Someone has built a better mousetrap.
One of today's humane mousetraps - a clear-plastic green box - goes by the name, "The Smart Mouse Trap."
One wonders whether it will catch dumb mice, too.
It's something to think about, if you've suddenly got unwanted occupants. Colder temperatures are pushing mice inside: Assuming you intend to leave their little necks intact, how best to catch them?
Anyone who has heard a mouse scream - and they do scream - might think twice about the classic spring-loaded killer, which doesn't always do the job completely, never mind cleanly.
A colleague recalled an in-law who caught mice with sticky paper, but didn't have the heart to kill them ... so he tossed them into the freezer.
Sticky paper and sticky boards, in fact, can be decidedly inhumane in the hands of an inattentive homeowner; leave a mouse stuck to the trap for too long, and it'll dehydrate and starve to death, and how could that possibly be good for your karma?
At Down to Earth garden store in downtown Eugene, clerk Carl Haga generally gets four customers wanting humane traps for every one seeking skull-and-crossbones solutions, although that's perhaps because of the store's reputation for stocking humane varieties.
He'll sell you small, cheap traps that tip or close shut once a mouse enters, but his favorite is the "Tin Cat," which costs $15.99: The galvanized metal box holds up to 30 mice and the deluxe model comes with a clear top, so you can look in on the action.
As with the sticky paper, it's important to empty the box regularly, lest its hungry little occupants turn on one another with cannibalistic intent, perhaps making you reconsider having purchased the deluxe model with the clear top.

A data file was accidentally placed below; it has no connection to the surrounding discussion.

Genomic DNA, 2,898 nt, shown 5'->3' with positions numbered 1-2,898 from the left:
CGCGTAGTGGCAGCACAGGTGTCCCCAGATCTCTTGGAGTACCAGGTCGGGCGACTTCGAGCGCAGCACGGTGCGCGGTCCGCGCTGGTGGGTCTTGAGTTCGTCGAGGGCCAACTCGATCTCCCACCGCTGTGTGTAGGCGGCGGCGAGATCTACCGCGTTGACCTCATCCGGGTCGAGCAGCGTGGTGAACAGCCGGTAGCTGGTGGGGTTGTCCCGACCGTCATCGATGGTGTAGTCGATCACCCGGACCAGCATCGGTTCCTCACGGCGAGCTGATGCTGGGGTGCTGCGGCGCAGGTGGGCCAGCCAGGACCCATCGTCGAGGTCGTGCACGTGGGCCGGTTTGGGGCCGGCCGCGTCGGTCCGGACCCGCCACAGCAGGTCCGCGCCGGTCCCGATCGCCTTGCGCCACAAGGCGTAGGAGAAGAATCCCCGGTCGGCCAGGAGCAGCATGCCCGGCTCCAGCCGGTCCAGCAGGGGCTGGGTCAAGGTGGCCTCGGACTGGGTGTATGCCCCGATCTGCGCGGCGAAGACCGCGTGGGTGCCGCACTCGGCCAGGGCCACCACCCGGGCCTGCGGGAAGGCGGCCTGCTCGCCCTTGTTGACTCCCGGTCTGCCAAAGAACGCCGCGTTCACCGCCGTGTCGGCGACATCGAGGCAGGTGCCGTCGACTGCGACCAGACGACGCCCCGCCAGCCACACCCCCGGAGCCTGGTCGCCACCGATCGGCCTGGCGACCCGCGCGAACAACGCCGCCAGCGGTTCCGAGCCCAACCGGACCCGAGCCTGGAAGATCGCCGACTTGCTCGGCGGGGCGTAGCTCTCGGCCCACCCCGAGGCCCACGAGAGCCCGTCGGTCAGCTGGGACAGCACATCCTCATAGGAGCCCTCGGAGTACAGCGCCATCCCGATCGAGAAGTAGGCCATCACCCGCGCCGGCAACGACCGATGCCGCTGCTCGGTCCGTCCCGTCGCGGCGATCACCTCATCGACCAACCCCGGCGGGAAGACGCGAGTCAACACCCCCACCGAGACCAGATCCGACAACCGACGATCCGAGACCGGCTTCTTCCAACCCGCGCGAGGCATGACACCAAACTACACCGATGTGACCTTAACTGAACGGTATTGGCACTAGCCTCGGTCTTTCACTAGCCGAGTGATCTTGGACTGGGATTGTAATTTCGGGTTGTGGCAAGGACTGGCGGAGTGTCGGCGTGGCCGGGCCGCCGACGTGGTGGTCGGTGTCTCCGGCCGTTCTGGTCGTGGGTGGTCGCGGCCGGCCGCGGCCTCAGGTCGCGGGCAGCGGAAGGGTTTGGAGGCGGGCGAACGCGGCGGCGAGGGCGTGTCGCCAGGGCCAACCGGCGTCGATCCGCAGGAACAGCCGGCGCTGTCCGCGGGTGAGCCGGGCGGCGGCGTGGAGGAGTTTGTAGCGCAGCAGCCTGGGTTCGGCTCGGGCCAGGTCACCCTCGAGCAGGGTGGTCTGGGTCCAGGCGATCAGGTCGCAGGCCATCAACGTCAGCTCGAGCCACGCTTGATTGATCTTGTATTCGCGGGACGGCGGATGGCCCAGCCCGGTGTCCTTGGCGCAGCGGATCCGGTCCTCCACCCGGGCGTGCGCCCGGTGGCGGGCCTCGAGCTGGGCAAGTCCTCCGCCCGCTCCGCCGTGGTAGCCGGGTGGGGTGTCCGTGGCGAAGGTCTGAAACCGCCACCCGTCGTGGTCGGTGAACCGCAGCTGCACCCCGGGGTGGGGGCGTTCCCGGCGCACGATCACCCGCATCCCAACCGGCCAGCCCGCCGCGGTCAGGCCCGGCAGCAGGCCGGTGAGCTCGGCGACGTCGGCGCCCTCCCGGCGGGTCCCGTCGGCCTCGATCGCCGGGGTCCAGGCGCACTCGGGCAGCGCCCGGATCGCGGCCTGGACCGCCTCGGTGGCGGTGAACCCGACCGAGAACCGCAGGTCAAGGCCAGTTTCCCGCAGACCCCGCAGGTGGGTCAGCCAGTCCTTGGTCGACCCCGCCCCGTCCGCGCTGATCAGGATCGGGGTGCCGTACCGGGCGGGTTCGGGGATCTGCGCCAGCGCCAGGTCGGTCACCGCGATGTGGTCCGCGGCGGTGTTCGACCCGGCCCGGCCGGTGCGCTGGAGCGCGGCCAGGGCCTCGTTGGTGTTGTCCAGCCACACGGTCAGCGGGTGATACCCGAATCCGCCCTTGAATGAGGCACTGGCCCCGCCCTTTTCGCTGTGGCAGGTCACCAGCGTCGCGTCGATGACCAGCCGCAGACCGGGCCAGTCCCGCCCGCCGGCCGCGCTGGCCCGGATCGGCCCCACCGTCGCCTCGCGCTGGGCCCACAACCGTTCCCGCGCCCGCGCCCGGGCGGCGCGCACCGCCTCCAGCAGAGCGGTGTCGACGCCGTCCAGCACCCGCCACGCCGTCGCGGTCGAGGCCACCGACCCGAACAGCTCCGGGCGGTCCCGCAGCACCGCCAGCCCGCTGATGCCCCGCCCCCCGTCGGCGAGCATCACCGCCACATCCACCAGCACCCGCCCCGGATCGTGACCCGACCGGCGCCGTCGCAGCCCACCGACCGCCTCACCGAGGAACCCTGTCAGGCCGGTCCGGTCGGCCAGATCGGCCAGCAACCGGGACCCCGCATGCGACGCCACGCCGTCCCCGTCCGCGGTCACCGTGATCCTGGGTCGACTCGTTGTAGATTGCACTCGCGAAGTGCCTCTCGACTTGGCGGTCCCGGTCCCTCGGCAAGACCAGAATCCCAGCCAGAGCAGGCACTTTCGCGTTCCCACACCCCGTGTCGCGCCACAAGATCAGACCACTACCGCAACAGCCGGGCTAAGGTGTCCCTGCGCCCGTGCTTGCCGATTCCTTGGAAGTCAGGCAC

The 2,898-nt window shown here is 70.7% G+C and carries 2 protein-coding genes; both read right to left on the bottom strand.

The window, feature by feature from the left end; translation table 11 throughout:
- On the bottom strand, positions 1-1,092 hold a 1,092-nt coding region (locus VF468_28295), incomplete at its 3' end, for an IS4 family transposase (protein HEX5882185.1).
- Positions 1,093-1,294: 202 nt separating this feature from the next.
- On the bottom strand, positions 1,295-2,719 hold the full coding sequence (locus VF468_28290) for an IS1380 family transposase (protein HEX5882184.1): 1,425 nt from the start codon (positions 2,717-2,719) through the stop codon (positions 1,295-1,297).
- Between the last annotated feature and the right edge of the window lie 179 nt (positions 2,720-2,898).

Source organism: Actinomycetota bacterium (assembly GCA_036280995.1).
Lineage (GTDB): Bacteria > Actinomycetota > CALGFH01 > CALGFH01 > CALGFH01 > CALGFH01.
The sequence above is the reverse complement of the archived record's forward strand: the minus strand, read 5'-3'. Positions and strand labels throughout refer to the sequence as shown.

Haga also stressed the importance of washing the mousetrap after each use. Mice can release a hormone that says, "I'm caught, I'm trapped," alerting others to avoid the area, Haga said.
"Some may say that's not true, but that's what we've heard," he added.
Ross Penhallegon, an agent with the Oregon State University-Lane County Extension, couldn't confirm that, but didn't exactly reject it, either.
"I don't know of any odor, but with most animals there is a stress communication," said Penhallegon, whose agency is a resource for many areas of the natural world. "You catch anything, it'll start squealing on you."
Keeping mice out means removing outdoor food sources and sealing the house, a sometimes daunting task given that mice can squeeze through a hole the size of a nickel, Penhallegon said. In semirural and rural areas, the sight of one mouse suggests there are - conservatively - at least 20 more unnoticed.
Penhallegon couldn't be convinced that humane traps are, by their very nature, humane: What's humane, after all, about relocating a mouse from the warmth and safety of your home to a field, where it may become dinner for a passing hawk?
Helen Marie and her husband, Tim Shearer - both 52 - found themselves on opposite sides of the ethical coin last winter when a mouse entered their Eugene home.
Marie's cat dutifully removed the intruder, and the couple invested in more than a dozen mousetraps to secure the house: 10 spring-loaded classics and three or four humane ones.
They found only one more mouse, months later, dead and dried out in the garage, apparently dispatched by one of the killing mousetraps.
Marie and her husband were still sparring playfully over the matter last week.
"They have a right to live somewhere," she said. "I just want them to be out."
"It's a pest," he countered. "I don't kill people, but I'll kill mice. You can quote me on that."
Various traps include the Tin Cat (top), which can hold as many as 30 mice; the Tip Trap (left); the Smart Mouse Trap (right) and the conventional spring-loaded trap (bottom).
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|Title Annotation:||General News|
|Publication:||The Register-Guard (Eugene, OR)|
|Date:||Dec 5, 2004|
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